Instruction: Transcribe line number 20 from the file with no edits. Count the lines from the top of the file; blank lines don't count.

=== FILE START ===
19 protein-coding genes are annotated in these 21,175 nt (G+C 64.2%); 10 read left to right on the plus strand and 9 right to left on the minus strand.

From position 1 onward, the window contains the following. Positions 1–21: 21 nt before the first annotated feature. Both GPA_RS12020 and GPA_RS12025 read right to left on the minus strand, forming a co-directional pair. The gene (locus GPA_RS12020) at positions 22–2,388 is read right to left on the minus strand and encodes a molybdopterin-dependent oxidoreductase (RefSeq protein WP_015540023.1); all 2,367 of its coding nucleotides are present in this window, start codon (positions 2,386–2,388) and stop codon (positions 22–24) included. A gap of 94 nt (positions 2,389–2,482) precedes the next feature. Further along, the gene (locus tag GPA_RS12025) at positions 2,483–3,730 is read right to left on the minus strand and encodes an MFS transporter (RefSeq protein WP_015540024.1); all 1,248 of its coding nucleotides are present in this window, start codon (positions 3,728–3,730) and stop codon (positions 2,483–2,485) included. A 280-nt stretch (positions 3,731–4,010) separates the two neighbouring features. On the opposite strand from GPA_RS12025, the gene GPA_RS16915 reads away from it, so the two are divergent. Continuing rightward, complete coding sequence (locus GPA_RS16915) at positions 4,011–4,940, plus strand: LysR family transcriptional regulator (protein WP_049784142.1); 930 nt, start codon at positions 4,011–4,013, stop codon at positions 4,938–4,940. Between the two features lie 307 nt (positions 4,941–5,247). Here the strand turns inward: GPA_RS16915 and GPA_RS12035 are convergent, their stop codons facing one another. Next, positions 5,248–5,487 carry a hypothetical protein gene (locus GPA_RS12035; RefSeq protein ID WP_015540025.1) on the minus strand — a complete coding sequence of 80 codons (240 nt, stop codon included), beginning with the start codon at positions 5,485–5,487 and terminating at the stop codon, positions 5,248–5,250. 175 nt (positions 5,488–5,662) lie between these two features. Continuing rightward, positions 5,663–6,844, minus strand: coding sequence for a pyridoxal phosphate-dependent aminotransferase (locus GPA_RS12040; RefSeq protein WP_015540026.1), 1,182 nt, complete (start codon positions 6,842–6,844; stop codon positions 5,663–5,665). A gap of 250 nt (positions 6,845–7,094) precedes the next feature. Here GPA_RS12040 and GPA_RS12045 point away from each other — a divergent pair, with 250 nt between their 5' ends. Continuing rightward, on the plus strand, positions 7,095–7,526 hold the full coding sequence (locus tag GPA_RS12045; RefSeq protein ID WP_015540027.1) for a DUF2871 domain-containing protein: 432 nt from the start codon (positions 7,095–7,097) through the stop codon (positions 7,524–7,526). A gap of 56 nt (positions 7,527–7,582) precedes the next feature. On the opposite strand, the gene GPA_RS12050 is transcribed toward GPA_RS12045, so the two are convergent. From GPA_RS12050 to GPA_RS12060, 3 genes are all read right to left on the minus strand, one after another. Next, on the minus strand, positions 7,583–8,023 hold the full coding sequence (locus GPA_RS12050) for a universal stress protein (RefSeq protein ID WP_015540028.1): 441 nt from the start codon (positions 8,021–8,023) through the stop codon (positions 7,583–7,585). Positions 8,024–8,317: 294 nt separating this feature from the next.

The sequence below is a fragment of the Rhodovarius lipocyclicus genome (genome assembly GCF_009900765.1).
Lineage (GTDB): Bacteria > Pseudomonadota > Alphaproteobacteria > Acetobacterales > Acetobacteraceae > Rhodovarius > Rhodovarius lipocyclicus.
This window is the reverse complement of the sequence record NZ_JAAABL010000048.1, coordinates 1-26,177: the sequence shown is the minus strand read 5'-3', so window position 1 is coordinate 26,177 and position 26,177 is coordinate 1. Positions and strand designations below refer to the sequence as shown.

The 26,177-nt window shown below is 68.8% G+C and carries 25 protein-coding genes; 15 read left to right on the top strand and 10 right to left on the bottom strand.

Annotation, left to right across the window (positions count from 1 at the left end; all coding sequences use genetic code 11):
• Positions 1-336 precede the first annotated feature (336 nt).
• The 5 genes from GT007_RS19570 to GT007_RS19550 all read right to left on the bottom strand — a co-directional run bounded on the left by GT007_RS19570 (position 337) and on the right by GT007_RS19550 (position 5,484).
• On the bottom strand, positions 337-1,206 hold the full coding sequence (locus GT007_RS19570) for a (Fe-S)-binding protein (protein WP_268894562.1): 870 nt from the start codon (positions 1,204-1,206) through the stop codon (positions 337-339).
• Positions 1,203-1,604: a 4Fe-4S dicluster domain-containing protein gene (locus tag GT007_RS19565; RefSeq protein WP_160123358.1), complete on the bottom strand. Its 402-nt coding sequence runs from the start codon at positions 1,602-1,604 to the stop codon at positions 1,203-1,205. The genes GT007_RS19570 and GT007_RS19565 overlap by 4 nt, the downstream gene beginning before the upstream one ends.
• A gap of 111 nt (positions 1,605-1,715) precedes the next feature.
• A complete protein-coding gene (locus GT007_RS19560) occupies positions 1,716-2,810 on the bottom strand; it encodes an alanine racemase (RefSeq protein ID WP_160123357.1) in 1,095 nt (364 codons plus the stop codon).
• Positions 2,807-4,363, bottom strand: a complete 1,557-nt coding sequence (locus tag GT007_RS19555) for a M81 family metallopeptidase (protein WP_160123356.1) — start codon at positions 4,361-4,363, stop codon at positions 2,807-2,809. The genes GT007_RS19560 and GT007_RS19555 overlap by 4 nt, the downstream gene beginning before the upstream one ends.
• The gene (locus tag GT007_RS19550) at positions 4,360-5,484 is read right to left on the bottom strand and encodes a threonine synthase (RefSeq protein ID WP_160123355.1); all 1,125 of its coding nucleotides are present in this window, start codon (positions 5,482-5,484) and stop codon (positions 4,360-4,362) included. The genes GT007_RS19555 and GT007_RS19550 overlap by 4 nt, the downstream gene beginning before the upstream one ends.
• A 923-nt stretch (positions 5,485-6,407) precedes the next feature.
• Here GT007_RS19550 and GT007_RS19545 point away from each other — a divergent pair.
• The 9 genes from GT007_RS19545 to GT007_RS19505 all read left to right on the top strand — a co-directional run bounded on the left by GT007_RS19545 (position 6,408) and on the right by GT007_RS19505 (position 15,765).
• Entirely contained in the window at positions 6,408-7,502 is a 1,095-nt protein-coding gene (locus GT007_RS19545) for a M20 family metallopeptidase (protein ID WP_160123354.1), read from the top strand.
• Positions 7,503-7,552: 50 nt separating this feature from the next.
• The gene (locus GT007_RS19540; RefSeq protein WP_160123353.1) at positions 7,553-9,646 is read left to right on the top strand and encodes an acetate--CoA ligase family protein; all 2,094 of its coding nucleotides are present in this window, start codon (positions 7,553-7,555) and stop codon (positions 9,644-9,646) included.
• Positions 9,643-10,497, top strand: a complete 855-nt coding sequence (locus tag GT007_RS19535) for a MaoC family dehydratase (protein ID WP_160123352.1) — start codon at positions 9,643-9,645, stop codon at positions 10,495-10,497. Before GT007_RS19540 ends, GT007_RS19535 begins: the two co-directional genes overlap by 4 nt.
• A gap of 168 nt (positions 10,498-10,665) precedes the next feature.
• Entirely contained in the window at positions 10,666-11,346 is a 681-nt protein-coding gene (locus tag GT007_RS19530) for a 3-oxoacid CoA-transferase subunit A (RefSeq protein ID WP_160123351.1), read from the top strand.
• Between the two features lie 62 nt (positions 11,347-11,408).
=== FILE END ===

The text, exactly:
• Positions 7,503-7,552: 50 nt separating this feature from the next.